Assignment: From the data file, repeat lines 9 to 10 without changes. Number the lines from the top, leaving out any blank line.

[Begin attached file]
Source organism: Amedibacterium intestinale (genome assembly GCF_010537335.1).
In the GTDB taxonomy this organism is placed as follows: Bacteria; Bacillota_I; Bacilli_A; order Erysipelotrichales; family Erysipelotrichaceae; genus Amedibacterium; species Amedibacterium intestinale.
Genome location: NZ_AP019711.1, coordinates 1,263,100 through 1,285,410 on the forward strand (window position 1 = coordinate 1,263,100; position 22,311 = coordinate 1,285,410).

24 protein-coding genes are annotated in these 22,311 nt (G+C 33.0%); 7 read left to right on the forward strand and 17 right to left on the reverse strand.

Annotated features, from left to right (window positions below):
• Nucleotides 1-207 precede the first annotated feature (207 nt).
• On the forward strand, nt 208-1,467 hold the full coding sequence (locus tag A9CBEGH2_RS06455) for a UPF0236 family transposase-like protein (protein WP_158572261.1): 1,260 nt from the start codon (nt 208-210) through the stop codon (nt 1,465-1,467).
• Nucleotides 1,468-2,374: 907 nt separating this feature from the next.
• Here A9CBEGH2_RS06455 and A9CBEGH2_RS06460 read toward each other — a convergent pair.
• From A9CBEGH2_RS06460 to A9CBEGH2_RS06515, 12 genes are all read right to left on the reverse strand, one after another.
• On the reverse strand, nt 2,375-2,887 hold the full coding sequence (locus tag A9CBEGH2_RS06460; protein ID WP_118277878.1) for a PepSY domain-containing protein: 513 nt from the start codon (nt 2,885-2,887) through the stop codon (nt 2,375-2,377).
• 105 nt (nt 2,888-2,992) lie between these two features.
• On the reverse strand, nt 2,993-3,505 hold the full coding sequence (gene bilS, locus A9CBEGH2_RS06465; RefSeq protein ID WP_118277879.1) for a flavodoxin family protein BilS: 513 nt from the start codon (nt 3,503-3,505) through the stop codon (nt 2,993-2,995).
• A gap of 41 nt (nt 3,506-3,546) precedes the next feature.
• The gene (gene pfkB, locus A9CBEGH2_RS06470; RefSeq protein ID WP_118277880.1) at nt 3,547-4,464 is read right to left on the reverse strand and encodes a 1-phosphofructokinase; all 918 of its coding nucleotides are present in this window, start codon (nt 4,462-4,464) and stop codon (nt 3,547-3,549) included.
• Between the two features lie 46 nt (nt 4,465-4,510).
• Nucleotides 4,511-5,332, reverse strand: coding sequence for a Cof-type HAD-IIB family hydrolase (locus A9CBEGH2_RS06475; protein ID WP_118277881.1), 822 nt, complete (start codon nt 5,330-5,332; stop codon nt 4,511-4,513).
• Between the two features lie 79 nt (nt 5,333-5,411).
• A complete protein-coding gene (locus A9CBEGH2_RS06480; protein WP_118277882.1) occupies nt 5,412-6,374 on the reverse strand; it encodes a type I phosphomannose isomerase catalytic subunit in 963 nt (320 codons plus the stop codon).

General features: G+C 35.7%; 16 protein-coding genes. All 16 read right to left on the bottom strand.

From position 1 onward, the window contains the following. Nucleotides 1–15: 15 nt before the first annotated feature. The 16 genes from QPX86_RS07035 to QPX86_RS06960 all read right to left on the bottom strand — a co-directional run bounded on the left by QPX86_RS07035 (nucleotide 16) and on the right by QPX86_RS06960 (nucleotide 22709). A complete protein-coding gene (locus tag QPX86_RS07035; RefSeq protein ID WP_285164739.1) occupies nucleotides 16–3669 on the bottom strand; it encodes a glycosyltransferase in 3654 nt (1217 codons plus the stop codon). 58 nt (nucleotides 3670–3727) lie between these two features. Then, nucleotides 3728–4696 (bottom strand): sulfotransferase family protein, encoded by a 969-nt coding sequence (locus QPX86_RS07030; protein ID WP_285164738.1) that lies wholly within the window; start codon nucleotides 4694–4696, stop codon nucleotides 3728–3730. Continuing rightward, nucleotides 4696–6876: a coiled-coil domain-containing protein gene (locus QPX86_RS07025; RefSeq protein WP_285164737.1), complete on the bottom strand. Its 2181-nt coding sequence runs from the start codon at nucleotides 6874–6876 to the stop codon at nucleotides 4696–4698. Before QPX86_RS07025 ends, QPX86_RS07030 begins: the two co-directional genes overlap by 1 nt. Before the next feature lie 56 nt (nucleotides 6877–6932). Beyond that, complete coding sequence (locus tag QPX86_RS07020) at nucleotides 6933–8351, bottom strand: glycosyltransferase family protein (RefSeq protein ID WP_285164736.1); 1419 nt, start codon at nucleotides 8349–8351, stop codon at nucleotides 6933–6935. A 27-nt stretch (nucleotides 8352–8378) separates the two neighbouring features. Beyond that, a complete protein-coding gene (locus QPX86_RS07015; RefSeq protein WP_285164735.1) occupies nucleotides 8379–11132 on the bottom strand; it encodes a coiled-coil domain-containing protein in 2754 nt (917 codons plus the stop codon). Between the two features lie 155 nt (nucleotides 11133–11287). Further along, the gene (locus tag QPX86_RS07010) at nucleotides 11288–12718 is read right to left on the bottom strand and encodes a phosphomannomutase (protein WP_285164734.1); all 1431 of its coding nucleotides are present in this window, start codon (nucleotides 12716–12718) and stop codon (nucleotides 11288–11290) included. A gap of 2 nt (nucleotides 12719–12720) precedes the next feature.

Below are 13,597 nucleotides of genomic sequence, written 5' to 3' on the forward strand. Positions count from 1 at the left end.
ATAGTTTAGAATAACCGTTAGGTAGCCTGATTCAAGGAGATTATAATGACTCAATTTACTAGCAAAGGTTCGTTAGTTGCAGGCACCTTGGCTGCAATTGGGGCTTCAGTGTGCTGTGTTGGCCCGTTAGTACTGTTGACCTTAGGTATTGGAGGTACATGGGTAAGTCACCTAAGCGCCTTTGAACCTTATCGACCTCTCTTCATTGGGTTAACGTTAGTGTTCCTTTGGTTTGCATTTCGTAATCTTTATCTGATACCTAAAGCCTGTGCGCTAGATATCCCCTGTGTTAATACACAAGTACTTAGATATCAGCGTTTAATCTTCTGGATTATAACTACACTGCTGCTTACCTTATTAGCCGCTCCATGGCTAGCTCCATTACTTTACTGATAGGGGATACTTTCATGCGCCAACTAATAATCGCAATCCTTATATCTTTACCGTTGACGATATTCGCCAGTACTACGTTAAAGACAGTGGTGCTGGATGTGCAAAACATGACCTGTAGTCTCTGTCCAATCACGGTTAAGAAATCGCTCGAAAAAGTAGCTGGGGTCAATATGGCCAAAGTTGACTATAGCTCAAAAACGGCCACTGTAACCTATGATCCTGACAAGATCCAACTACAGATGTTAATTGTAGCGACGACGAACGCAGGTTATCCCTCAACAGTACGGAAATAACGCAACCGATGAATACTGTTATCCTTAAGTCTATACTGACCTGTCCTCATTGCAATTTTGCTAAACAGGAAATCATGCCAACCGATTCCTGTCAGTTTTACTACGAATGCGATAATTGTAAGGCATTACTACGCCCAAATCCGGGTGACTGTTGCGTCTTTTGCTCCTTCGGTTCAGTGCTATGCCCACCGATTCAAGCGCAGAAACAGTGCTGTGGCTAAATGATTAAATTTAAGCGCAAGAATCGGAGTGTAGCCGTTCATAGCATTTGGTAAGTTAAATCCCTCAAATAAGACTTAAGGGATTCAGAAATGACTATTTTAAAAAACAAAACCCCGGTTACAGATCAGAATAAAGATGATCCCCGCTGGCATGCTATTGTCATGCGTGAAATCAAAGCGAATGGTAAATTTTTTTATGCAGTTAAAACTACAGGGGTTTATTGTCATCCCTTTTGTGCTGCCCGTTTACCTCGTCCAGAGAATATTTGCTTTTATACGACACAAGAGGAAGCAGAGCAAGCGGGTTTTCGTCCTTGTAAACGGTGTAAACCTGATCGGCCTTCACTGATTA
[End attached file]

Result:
• Here A9CBEGH2_RS06455 and A9CBEGH2_RS06460 read toward each other — a convergent pair.
• From A9CBEGH2_RS06460 to A9CBEGH2_RS06515, 12 genes are all read right to left on the reverse strand, one after another.